Submitted: January 22, 2014.
10C46482. Marion County Circuit Court. Vance D. Day, Judge.
Peter Gartlan, Chief Defender, and Jedediah Peterson, Deputy Public Defender, Office of Public Defense Services, filed the brief for appellant.
Ellen F. Rosenblum, Attorney General, Anna M. Joyce, Solicitor General, and Jake J. Hogue, Assistant Attorney General, filed the brief for respondent.
Before Sercombe, Presiding Judge, and Hadlock, Judge, and Tookey, Judge.
[266 Or.App. 104] SERCOMBE, P. J.
Defendant appeals a judgment of conviction for conspiracy to commit delivery of methamphetamine, assigning error to the trial court's denial of her motion to suppress evidence. While police were searching a car that had been reported stolen, they found a cell phone in the car that, according to a man whom police found sleeping in the car, belonged to " Duane." That phone received a text message, the police flipped open the phone, and they saw a message from defendant asking if the recipient knew anyone who wanted to buy methamphetamine. Defendant later exchanged text messages with one of the officers, agreed to sell him methamphetamine, and, after being confronted by the officer, admitted that she had intended to sell methamphetamine to the person she was texting. Defendant moved to suppress evidence of the text message found on Duane's phone and the other evidence of defendant's interactions with police, arguing that the police, in viewing the text message on the phone, had conducted an unlawful search under Article I, section 9, of the Oregon Constitution, and the Fourth Amendment to the United States Constitution. The trial court disagreed and denied that motion.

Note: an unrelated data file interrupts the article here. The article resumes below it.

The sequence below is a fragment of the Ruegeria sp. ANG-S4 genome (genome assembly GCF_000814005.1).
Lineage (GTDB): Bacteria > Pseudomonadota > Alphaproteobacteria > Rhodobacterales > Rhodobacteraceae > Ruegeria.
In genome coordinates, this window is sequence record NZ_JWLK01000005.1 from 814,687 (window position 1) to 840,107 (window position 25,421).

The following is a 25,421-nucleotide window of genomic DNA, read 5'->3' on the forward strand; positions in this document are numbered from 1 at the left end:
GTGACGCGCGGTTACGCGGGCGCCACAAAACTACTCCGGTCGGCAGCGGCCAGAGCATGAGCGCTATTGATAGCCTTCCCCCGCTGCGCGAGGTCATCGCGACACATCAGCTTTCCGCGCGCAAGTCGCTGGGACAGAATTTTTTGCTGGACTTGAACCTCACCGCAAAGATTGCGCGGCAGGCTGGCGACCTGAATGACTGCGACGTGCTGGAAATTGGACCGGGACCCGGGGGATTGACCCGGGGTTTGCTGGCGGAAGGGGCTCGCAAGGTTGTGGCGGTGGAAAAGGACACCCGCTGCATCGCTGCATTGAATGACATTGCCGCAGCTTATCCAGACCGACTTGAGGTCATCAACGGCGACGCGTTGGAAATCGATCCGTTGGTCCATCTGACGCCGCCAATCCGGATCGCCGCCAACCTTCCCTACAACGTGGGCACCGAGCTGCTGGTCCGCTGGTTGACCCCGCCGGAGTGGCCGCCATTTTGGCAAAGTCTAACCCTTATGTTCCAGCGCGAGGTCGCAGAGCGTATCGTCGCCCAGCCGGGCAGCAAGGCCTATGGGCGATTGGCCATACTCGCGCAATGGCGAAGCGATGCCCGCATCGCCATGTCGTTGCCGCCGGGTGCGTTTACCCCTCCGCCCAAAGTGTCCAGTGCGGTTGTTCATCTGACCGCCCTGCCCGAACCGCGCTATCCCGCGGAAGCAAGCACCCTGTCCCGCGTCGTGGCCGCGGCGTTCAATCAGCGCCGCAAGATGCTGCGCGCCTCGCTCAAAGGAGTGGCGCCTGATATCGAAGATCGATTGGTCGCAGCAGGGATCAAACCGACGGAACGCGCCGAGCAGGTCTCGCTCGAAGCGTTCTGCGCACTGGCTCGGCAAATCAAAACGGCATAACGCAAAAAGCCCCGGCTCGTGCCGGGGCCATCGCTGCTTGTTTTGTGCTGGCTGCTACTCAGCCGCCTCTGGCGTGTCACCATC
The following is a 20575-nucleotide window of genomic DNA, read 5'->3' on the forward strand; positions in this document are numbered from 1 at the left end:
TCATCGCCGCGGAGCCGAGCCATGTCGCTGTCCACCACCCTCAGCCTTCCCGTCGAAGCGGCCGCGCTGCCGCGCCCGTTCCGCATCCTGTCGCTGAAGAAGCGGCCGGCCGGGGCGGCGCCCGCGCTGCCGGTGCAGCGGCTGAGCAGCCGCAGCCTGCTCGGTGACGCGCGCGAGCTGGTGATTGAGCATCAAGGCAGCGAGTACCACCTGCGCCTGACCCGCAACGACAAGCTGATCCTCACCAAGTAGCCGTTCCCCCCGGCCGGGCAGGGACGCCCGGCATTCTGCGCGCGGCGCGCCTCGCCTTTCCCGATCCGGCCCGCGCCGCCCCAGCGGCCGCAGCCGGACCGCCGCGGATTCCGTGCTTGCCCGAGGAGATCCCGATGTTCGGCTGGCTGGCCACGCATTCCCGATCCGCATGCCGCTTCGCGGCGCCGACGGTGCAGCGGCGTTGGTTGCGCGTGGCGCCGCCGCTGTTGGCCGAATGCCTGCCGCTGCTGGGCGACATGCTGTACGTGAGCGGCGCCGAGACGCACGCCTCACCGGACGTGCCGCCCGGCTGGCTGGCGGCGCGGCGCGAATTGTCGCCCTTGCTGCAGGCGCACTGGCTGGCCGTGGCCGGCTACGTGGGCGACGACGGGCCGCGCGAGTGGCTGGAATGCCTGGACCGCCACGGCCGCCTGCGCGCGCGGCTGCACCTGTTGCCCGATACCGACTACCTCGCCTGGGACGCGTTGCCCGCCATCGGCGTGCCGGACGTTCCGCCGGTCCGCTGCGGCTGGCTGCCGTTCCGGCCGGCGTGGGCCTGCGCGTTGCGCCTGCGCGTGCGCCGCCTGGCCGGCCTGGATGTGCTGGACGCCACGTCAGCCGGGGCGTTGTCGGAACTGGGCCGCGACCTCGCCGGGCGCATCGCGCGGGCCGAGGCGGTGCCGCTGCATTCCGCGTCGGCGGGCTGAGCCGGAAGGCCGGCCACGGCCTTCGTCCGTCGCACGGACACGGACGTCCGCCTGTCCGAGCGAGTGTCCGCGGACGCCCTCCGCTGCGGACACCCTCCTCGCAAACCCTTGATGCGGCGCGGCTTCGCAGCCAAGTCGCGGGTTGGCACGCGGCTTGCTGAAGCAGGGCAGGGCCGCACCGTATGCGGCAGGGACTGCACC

On appeal, defendant asserts that she had a privacy interest in the content of her text message that police discovered on Duane's phone, and the police violated that interest-- i.e., they conducted a " search" --when they viewed the message that was delivered to that phone. The state counters that a sender of a text message does not retain a privacy interest in the digital copy of the text message found on the recipient's phone. For the reasons that follow, we agree with the state, and, accordingly, affirm.
We review the trial court's denial of defendant's motion to suppress for errors of law.
State v. Ehly, 317 Or. 66, 75, 854 P.2d 421 (1993). In doing so, we are bound by the trial court's express and implicit factual findings if there is constitutionally sufficient evidence in the record to support them. Id. We state the facts in accordance with that standard.
Two Salem police officers found a man sleeping in the driver's seat of a stolen truck. One of those officers, [266 Or.App. 105] Welsh, placed the man, Ross, in the back of his patrol car on suspicion of unauthorized use of a motor vehicle and identity theft. As the police searched Ross and the truck, they found two cell phones--one on Ross's person and the other clipped to a visor in the truck. Ross told the police that the phone on the visor was not his and that it belonged to " Duane."
While the officers continued to search the vehicle, that phone received a text message. Welsh flipped open the phone and saw a message from " Angel" that " said something to the effect of, do you know anybody that wants a 30." He used the phone to text back " maybe" and then turned the ...